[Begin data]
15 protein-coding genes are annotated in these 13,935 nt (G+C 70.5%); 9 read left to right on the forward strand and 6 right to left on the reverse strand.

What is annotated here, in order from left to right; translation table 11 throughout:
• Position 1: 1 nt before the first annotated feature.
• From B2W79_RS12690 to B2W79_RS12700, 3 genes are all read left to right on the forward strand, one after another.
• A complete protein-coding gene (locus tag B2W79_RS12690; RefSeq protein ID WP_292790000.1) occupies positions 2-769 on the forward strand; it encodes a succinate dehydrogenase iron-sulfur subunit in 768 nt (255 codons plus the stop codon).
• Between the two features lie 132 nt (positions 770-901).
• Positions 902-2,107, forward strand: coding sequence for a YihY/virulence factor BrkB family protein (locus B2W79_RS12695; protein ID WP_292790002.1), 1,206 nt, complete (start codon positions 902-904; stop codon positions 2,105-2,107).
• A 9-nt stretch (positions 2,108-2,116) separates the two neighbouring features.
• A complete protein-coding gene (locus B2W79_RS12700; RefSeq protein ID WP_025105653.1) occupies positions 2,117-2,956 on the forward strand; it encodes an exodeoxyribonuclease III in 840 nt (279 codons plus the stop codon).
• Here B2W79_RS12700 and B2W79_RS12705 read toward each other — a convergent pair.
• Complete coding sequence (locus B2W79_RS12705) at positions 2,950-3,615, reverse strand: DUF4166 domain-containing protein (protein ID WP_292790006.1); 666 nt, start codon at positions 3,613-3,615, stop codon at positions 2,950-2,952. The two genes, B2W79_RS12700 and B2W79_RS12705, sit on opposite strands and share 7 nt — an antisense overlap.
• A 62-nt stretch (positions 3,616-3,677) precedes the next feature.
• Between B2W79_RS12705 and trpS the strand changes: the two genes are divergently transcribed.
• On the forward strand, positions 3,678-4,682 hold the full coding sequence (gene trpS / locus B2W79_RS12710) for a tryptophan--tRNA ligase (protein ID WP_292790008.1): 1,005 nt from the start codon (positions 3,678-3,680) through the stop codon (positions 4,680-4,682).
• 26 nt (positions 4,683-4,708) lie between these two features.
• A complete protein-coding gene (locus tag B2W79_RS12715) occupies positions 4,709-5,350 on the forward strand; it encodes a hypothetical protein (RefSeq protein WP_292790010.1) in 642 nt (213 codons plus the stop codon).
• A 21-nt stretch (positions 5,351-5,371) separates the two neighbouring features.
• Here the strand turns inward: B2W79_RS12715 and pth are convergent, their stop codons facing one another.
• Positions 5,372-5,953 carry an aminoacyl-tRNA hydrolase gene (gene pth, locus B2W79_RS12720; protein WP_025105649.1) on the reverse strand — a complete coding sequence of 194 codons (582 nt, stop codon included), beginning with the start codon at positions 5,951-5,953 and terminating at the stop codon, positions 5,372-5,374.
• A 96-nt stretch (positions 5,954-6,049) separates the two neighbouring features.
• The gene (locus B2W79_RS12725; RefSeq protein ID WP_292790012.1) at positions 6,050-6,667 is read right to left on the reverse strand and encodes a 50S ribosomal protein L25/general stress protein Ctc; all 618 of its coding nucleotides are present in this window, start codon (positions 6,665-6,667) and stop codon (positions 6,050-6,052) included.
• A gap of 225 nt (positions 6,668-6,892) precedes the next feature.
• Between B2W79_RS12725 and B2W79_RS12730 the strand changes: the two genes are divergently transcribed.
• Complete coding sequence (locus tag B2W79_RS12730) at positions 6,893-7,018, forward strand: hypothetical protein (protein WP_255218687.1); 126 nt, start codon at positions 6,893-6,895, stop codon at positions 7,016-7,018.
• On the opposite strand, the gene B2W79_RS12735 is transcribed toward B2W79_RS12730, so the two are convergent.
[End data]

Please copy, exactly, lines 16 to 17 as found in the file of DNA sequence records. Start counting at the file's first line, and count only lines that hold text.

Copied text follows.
• A complete protein-coding gene (locus tag B2W79_RS12715) occupies positions 4,709-5,350 on the forward strand; it encodes a hypothetical protein (RefSeq protein WP_292790010.1) in 642 nt (213 codons plus the stop codon).
• A 21-nt stretch (positions 5,351-5,371) separates the two neighbouring features.